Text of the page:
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Kern's massive almond industry faces uncertain future

An almond grows on a tree at the Holtermann family orchard in Wasco, Calif. (KBAK/KBFX photo)

Trees are shaking in Wasco and around Kern County as almond harvest gets into full swing.

But the question remains, can farmers sell their entire bounty? And if so, at what price?

Tariffs are applying significant pressure. Nearly 70 percent of almonds are exported and China is among the top destinations.

Will consumers there be willing to pay substantially higher prices?

"All consumers are price sensitive at some point," Holly King, the chair of the Almond Board of California, said.

California's almond crop is expected to be larger this year, but King said that has more to do with the increase in almond acreage than anything else.

Individual trees are producing less than last year. This season brought weather challenges and bees failed to pollinate at the optimal rate.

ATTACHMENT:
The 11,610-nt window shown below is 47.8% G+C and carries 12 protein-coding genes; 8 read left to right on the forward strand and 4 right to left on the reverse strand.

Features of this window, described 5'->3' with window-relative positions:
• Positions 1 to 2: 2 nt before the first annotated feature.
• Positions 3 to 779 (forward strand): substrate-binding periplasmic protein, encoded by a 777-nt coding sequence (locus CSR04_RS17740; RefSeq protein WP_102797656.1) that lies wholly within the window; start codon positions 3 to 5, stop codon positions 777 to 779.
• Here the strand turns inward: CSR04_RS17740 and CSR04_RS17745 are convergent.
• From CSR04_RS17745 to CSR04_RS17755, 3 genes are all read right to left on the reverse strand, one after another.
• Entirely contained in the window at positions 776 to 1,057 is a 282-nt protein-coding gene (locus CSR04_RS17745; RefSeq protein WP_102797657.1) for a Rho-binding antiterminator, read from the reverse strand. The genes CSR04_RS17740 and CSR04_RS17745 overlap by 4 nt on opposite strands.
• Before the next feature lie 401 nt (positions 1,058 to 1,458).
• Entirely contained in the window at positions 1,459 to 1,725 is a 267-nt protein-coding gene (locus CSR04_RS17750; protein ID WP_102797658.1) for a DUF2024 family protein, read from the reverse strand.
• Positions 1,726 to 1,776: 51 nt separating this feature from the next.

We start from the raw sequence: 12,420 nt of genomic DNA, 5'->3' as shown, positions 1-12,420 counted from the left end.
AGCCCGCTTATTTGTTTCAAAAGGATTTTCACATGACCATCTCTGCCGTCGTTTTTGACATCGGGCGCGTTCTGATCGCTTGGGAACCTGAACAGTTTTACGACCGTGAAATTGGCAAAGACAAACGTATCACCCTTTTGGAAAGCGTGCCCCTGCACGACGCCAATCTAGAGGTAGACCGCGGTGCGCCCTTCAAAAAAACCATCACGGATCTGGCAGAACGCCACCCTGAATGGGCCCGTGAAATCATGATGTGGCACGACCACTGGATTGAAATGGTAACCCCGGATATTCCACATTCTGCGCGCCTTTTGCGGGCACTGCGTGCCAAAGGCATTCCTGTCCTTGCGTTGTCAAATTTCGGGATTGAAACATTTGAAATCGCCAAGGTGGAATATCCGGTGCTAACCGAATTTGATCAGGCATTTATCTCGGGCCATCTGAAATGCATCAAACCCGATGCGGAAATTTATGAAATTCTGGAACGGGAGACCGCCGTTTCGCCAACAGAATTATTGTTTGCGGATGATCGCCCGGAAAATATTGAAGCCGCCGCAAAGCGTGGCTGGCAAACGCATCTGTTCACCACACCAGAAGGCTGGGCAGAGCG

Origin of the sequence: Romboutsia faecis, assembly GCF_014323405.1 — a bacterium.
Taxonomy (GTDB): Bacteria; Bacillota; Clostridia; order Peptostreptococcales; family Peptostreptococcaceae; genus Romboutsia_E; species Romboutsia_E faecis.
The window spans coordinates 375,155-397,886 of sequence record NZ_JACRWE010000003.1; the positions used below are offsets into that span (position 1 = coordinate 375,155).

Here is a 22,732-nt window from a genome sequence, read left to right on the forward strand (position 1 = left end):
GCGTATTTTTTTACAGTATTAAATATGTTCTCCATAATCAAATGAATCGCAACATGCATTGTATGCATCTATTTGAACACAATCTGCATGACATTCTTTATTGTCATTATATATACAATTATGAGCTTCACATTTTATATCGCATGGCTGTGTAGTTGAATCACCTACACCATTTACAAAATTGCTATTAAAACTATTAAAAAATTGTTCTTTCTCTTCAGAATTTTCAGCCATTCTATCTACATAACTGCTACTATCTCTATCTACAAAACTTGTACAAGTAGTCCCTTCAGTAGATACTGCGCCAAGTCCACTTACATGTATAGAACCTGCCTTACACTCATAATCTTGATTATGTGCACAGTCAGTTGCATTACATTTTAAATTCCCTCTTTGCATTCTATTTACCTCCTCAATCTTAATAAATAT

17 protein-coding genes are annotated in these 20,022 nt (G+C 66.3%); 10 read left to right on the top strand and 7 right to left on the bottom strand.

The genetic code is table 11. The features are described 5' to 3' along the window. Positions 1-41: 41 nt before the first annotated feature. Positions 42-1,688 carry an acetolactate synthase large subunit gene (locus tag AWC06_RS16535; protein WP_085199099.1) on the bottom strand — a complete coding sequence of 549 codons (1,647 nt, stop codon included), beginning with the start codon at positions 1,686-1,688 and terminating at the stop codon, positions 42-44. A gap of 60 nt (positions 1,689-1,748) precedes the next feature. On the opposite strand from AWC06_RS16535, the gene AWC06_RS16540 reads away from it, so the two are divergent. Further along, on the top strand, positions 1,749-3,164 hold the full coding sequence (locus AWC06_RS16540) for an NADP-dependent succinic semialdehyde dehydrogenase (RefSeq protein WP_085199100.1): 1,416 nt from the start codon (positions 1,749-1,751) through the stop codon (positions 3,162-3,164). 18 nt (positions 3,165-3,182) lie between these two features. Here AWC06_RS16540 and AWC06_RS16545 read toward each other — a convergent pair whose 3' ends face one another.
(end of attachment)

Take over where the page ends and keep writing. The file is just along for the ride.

"That hurt a series of farmers from here all the way up to the northern end of the state," said Jenny Holtermann, whose family farms almonds in Wasco.

Holtermann is one of many farmers who use a combination of well water and surface water for their operation. California's new groundwater recharge laws have her nervous.

"There will be a need for all farmers to fallow land," she said.

The Almond Board has invested millions in research to improve water efficiency with considerable success, but almonds remain a thirsty crop and a frequent target of critics in favor of redirecting California's most fought-over resource.

The board is also working to drum up new markets for almonds, should the trade war with China persist. Mexico is at the top of the list.




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